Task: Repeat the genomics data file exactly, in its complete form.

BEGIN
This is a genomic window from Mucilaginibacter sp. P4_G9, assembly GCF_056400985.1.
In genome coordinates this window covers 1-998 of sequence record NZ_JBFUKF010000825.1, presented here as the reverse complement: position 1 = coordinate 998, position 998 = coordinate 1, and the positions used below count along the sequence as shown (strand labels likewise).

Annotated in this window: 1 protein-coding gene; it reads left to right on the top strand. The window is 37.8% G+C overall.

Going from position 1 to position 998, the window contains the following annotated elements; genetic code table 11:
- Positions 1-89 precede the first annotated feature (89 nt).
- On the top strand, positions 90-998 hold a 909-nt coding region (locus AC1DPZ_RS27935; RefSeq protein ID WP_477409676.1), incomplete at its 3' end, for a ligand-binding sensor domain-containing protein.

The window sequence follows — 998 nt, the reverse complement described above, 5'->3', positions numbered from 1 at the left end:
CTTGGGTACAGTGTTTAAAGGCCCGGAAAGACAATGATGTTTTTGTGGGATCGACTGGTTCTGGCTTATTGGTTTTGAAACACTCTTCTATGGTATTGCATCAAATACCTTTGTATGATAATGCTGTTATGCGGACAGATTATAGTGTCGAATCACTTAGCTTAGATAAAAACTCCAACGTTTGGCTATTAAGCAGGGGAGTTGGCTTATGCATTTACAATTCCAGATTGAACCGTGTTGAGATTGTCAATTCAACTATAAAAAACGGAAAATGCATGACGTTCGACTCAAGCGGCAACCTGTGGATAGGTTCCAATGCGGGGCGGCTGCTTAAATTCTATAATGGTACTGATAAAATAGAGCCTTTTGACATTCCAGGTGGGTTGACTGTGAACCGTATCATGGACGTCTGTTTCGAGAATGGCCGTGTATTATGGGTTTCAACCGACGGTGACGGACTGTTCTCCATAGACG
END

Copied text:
This is a genomic window from Mucilaginibacter sp. P4_G9, assembly GCF_056400985.1.
In genome coordinates this window covers 1-998 of sequence record NZ_JBFUKF010000825.1, presented here as the reverse complement: position 1 = coordinate 998, position 998 = coordinate 1, and the positions used below count along the sequence as shown (strand labels likewise).

Annotated in this window: 1 protein-coding gene; it reads left to right on the top strand. The window is 37.8% G+C overall.

Going from position 1 to position 998, the window contains the following annotated elements; genetic code table 11:
- Positions 1-89 precede the first annotated feature (89 nt).
- On the top strand, positions 90-998 hold a 909-nt coding region (locus AC1DPZ_RS27935; RefSeq protein ID WP_477409676.1), incomplete at its 3' end, for a ligand-binding sensor domain-containing protein.

The window sequence follows — 998 nt, the reverse complement described above, 5'->3', positions numbered from 1 at the left end:
CTTGGGTACAGTGTTTAAAGGCCCGGAAAGACAATGATGTTTTTGTGGGATCGACTGGTTCTGGCTTATTGGTTTTGAAACACTCTTCTATGGTATTGCATCAAATACCTTTGTATGATAATGCTGTTATGCGGACAGATTATAGTGTCGAATCACTTAGCTTAGATAAAAACTCCAACGTTTGGCTATTAAGCAGGGGAGTTGGCTTATGCATTTACAATTCCAGATTGAACCGTGTTGAGATTGTCAATTCAACTATAAAAAACGGAAAATGCATGACGTTCGACTCAAGCGGCAACCTGTGGATAGGTTCCAATGCGGGGCGGCTGCTTAAATTCTATAATGGTACTGATAAAATAGAGCCTTTTGACATTCCAGGTGGGTTGACTGTGAACCGTATCATGGACGTCTGTTTCGAGAATGGCCGTGTATTATGGGTTTCAACCGACGGTGACGGACTGTTCTCCATAGACG